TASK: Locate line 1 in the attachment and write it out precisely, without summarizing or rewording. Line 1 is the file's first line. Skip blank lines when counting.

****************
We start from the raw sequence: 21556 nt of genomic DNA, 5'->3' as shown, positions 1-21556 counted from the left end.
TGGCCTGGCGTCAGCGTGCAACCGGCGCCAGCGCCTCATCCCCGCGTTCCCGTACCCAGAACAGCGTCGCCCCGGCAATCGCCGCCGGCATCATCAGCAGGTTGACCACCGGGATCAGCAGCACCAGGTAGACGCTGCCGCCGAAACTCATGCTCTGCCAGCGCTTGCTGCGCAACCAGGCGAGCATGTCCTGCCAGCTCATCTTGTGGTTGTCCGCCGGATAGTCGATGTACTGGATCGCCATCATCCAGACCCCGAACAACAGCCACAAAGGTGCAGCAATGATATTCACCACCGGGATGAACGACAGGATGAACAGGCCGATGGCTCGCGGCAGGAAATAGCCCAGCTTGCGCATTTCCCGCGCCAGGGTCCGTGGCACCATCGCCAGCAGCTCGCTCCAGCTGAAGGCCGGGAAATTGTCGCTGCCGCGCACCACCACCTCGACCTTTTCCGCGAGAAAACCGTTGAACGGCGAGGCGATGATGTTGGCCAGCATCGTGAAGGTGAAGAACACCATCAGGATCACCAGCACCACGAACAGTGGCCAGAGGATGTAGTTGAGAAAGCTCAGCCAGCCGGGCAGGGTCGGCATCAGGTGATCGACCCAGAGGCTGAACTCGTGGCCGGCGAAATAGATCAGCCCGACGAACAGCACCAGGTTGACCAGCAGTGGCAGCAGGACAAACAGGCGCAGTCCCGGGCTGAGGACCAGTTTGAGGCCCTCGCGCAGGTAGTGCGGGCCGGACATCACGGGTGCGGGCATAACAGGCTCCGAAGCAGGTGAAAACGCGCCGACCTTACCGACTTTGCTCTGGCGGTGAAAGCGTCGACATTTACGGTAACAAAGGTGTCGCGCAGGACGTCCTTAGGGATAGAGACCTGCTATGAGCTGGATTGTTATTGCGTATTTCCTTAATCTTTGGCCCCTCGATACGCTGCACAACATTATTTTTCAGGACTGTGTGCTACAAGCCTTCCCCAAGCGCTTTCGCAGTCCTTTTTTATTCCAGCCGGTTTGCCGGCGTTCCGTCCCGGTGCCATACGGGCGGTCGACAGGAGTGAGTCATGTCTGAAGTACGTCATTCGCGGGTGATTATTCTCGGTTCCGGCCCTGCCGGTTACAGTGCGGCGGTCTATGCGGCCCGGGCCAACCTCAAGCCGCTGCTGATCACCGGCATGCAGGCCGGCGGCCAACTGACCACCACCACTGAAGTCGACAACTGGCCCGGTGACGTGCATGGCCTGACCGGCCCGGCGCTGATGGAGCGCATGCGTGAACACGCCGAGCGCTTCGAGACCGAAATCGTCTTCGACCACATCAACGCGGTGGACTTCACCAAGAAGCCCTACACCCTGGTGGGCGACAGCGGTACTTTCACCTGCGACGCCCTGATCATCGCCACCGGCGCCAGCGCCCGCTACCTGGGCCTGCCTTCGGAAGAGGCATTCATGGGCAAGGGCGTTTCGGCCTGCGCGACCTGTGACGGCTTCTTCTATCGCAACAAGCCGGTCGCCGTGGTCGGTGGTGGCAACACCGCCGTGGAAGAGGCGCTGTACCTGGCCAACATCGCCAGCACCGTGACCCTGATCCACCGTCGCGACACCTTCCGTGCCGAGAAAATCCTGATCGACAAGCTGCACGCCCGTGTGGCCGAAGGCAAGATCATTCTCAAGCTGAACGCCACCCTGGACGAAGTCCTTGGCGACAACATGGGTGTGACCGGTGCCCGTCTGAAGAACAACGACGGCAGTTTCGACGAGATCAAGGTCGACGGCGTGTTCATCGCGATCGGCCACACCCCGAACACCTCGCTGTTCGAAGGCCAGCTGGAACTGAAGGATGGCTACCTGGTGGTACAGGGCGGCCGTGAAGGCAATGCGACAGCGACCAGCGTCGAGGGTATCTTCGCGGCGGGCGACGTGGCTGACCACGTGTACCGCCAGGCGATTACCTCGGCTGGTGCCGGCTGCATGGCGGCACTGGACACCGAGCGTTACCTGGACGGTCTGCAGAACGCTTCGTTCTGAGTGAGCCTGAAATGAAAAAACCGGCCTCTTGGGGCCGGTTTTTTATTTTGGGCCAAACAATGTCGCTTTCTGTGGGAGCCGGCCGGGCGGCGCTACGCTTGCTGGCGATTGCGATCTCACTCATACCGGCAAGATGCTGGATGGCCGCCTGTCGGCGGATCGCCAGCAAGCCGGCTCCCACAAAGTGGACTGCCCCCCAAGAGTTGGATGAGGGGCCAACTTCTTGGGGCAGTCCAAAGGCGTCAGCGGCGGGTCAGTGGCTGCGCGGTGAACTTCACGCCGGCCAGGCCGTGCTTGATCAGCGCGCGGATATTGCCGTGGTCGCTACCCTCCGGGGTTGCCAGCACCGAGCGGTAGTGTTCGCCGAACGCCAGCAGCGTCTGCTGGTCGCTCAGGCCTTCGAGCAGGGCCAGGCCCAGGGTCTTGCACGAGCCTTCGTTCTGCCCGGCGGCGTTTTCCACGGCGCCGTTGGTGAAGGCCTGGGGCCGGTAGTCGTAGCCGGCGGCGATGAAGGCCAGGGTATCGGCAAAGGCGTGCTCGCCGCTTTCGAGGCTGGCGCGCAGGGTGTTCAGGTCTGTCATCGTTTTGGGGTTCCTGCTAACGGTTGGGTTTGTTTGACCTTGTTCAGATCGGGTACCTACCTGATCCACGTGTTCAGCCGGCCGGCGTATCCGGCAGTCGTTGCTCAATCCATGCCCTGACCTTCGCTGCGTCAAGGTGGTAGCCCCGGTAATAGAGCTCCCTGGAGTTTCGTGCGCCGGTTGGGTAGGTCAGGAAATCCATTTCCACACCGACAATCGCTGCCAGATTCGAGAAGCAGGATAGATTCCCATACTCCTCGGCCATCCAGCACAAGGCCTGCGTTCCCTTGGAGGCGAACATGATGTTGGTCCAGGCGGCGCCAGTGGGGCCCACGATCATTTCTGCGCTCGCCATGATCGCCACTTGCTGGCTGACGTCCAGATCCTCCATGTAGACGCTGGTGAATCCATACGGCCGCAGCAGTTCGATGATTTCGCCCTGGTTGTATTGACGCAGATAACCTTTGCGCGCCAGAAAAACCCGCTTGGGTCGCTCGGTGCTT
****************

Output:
We start from the raw sequence: 21556 nt of genomic DNA, 5'->3' as shown, positions 1-21556 counted from the left end.